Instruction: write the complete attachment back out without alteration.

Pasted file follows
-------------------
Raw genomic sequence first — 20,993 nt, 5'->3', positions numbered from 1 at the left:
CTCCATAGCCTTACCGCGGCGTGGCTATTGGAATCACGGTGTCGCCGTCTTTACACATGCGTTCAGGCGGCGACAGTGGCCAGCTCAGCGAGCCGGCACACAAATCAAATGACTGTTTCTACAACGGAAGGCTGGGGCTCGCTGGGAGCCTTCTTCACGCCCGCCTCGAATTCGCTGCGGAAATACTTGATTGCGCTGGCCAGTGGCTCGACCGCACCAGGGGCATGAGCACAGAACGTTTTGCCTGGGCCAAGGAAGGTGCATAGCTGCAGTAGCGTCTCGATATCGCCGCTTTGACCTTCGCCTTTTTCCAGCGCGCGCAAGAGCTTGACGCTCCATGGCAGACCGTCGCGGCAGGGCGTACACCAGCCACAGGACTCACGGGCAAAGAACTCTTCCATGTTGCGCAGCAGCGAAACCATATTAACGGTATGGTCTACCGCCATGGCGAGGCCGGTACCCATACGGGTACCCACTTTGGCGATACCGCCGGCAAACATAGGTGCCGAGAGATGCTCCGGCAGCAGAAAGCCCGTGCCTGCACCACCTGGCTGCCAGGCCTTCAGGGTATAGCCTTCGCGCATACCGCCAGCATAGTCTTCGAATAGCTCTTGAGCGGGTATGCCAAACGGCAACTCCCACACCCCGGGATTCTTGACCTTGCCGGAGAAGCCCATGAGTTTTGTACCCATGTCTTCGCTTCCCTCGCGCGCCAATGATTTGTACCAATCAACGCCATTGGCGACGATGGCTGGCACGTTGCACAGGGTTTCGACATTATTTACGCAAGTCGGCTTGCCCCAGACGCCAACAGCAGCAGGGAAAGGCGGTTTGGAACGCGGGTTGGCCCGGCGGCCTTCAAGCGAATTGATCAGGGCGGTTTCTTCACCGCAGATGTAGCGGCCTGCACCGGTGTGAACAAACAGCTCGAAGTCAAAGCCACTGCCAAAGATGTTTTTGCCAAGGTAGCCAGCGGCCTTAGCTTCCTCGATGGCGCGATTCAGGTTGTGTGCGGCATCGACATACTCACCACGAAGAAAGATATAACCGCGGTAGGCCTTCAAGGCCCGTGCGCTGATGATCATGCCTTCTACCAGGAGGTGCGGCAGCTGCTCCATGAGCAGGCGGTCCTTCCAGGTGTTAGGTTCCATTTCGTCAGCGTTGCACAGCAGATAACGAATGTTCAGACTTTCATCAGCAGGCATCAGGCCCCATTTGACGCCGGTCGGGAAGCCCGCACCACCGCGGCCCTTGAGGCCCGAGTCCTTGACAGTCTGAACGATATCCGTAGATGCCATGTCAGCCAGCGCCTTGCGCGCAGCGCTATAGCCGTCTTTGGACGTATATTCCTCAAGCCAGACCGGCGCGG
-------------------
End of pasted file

Raw genomic sequence first — 20,993 nt, 5'->3', positions numbered from 1 at the left:
CTCCATAGCCTTACCGCGGCGTGGCTATTGGAATCACGGTGTCGCCGTCTTTACACATGCGTTCAGGCGGCGACAGTGGCCAGCTCAGCGAGCCGGCACACAAATCAAATGACTGTTTCTACAACGGAAGGCTGGGGCTCGCTGGGAGCCTTCTTCACGCCCGCCTCGAATTCGCTGCGGAAATACTTGATTGCGCTGGCCAGTGGCTCGACCGCACCAGGGGCATGAGCACAGAACGTTTTGCCTGGGCCAAGGAAGGTGCATAGCTGCAGTAGCGTCTCGATATCGCCGCTTTGACCTTCGCCTTTTTCCAGCGCGCGCAAGAGCTTGACGCTCCATGGCAGACCGTCGCGGCAGGGCGTACACCAGCCACAGGACTCACGGGCAAAGAACTCTTCCATGTTGCGCAGCAGCGAAACCATATTAACGGTATGGTCTACCGCCATGGCGAGGCCGGTACCCATACGGGTACCCACTTTGGCGATACCGCCGGCAAACATAGGTGCCGAGAGATGCTCCGGCAGCAGAAAGCCCGTGCCTGCACCACCTGGCTGCCAGGCCTTCAGGGTATAGCCTTCGCGCATACCGCCAGCATAGTCTTCGAATAGCTCTTGAGCGGGTATGCCAAACGGCAACTCCCACACCCCGGGATTCTTGACCTTGCCGGAGAAGCCCATGAGTTTTGTACCCATGTCTTCGCTTCCCTCGCGCGCCAATGATTTGTACCAATCAACGCCATTGGCGACGATGGCTGGCACGTTGCACAGGGTTTCGACATTATTTACGCAAGTCGGCTTGCCCCAGACGCCAACAGCAGCAGGGAAAGGCGGTTTGGAACGCGGGTTGGCCCGGCGGCCTTCAAGCGAATTGATCAGGGCGGTTTCTTCACCGCAGATGTAGCGGCCTGCACCGGTGTGAACAAACAGCTCGAAGTCAAAGCCACTGCCAAAGATGTTTTTGCCAAGGTAGCCAGCGGCCTTAGCTTCCTCGATGGCGCGATTCAGGTTGTGTGCGGCATCGACATACTCACCACGAAGAAAGATATAACCGCGGTAGGCCTTCAAGGCCCGTGCGCTGATGATCATGCCTTCTACCAGGAGGTGCGGCAGCTGCTCCATGAGCAGGCGGTCCTTCCAGGTGTTAGGTTCCATTTCGTCAGCGTTGCACAGCAGATAACGAATGTTCAGACTTTCATCAGCAGGCATCAGGCCCCATTTGACGCCGGTCGGGAAGCCCGCACCACCGCGGCCCTTGAGGCCCGAGTCCTTGACAGTCTGAACGATATCCGTAGATGCCATGTCAGCCAGCGCCTTGCGCGCAGCGCTATAGCCGTCTTTGGACGTATATTCCTCAAGCCAGACCGGCGCGG